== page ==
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Published on: 28 Oct 2016 by rudyard
“Music what?” is probably what first comes to your mind when you hear the phrase music therapy. We all know what music is, and we don’t have a problem with that. We also know what therapy is, without any problem with it. But when these two words are combined, confusion starts.
What is music therapy?
We are all aware that music plays a vital part in our daily lives. You probably have a playlist you listen to when you jog, another list when you’re sad, and another one for random events in your life.
You also know that Super Bowl would be very different without the halftime ceremonies: the singing, dancing, and head banging.
In other words, you admit that music affects us, mostly in a positive way. And that is what music therapy is all about.
If psychological therapists use words to help their patients, music therapists use music.
“So they sing to their patients and the patients sing back to the therapist?” you ask. “Glee?”
It depends. It depends on what the patient needs. It may be Glee type or Broadway Musical. It’s all need-based.
But in a nutshell, music therapy uses all the elements of a song to help patients physically, emotionally, and psychologically.
How does it work and does it really work?
You might be wondering how music therapy can help a man who suffered stroke speak again. Well, it can, surprisingly.
How does music do that?
Think about the elements of music: words or lyrics, rhythm, melody, harmony, timbre, form, dynamic, and tempo. Each of these has a different effect on us, doesn’t it?
When we are happy or sad, we look for songs that can express how we feel. When we are feeling ecstatic, we look for tempo and rhythm that make us dance. Often times, it’s the other way around. The music we hear makes us feel happy, sad, or like dancing.
In other words, our reaction to music may either be because it brings back memories, it sounds familiar, it stirs our emotion, or it makes us participate whether actively or passively.
If you think about it, our reaction to music is a result of the different parts of our brain simultaneously working. When we hear the music, the auditory part functions, then the words are also processed, then the movements are also encouraged especially if it is an upbeat song.
Going back to the man who suffered stroke and how music can help him speak, there is a high chance that when he hears a song he is familiar with, his brain will automatically recall the words to the song and help him say it. Confused? See Dr. Lane’s experience.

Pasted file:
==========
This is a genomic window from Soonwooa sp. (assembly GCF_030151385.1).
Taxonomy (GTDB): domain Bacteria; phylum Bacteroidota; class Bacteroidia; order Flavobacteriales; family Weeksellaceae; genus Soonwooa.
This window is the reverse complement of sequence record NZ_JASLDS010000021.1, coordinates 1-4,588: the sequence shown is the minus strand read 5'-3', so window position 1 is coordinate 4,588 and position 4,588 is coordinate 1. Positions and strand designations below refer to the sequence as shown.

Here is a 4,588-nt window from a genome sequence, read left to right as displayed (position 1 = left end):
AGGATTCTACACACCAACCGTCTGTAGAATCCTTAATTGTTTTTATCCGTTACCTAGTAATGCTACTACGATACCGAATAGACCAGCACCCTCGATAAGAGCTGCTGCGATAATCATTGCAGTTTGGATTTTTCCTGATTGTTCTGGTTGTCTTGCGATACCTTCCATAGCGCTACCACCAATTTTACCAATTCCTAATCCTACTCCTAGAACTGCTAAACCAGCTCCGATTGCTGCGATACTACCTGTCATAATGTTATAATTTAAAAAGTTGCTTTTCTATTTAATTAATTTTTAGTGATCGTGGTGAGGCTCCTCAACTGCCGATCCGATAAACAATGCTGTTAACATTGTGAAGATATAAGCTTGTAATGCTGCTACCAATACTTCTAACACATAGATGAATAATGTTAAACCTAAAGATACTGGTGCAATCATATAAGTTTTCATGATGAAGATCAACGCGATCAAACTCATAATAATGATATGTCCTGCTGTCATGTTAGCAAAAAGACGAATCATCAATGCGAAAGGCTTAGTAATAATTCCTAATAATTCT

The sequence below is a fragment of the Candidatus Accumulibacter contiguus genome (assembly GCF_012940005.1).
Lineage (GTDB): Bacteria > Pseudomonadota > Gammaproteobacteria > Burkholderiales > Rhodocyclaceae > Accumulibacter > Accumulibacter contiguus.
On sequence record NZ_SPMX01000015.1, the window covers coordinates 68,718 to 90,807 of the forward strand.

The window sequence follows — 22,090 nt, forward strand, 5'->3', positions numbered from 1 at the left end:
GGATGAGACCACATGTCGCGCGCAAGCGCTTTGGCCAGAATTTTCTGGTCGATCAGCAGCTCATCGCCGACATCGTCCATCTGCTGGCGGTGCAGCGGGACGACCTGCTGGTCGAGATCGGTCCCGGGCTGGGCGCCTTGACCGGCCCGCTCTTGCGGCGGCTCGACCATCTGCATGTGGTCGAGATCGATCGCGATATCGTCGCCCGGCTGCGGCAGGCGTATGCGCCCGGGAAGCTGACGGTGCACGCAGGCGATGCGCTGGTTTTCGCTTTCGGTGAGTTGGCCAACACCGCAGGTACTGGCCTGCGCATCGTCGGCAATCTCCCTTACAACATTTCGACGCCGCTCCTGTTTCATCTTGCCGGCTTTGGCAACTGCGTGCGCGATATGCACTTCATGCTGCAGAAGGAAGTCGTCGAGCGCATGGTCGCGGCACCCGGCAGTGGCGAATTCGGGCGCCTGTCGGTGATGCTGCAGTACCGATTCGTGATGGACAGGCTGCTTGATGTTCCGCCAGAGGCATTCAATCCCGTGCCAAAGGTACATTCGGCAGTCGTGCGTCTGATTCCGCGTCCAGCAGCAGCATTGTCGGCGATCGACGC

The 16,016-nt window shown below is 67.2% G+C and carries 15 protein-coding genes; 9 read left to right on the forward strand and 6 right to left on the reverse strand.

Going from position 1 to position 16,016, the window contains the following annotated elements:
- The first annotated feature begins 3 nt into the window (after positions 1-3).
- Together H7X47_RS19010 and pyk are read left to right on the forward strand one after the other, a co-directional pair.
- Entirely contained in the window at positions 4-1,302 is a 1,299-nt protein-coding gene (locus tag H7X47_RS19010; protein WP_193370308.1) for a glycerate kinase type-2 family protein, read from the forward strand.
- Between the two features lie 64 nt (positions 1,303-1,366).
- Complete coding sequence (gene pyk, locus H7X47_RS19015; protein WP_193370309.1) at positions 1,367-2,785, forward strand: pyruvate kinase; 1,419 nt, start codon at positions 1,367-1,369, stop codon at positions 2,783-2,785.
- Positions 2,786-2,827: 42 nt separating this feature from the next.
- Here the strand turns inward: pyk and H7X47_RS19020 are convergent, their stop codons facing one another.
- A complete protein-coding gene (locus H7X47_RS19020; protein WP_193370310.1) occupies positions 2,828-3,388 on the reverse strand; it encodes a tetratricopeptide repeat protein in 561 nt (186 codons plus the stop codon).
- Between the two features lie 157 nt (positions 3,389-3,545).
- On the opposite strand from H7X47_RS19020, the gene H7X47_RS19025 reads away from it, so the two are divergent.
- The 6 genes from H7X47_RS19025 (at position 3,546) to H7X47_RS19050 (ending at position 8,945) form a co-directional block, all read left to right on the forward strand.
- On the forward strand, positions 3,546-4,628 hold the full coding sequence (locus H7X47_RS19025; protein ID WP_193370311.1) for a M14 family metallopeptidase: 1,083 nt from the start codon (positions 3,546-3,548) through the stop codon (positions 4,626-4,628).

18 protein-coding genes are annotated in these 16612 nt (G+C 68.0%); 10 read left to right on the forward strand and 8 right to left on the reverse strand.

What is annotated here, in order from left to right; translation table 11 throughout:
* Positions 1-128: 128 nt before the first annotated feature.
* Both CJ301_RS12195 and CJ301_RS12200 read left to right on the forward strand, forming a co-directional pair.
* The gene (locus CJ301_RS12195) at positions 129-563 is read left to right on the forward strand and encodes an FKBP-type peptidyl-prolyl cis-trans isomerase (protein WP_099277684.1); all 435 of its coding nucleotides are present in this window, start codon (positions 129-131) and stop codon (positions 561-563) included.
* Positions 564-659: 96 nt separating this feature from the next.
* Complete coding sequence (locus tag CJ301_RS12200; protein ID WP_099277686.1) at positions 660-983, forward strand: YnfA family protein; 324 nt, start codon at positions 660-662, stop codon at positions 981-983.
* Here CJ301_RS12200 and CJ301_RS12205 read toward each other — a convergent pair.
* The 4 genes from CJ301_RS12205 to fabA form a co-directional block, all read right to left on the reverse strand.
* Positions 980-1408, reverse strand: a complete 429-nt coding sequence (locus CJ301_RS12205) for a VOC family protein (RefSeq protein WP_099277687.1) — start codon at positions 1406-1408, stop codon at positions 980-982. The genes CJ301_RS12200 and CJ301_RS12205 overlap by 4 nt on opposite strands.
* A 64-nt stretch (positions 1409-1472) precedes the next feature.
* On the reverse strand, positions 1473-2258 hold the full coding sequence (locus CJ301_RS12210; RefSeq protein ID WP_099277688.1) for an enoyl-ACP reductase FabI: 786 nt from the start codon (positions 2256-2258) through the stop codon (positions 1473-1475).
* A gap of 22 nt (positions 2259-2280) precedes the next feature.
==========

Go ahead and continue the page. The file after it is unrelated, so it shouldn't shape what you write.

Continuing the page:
Now, a music therapist should know how to use each of these elements to come up with a program that will be beneficial for the patients. And it goes without saying that the therapist should also be careful not to include the elements that will aggravate the patients’ conditions.
For example, if the patient has trouble having his attention fixed on one thing, the therapist should create a program that helps the patient focus.If a patient refuses to stay in a hospital because it is an unfamiliar place, playing a song familiar to him may help him slowly feel at ease. Both of which may be considered a passive participation response.
Another example is when a patient is undergoing a therapy to be able to walk normally again, the
therapist can use the rhythmic auditory stimulation therapy. This type of therapy uses rhythm to entrain the brain to follow the beat. When the brain has been entrained to it, it will order the feet to follow as a response, a type of active participation response.
Is it for you?
Music therapy is clearly for everyone. You don’t have to be hospitalized to enjoy its benefits. On your spare time, hook your music player to your soundbar, and list down the songs you enjoy.
On your other spare time, take note of the music you dislike and the reason you didn’t like it. Was it just because of your mood at that time? The lyrics? The tempo?
From these lists you can somehow figure out which ones are therapeutic for you on specific periods in your life and avoid the ones that will make you feel worse.
Erin Taylor is the founder of YouthTune.Com, a music adventurer. I love learning about music and audio devices, which I eventually share with others so that they too can go on exploring the melodious world of music.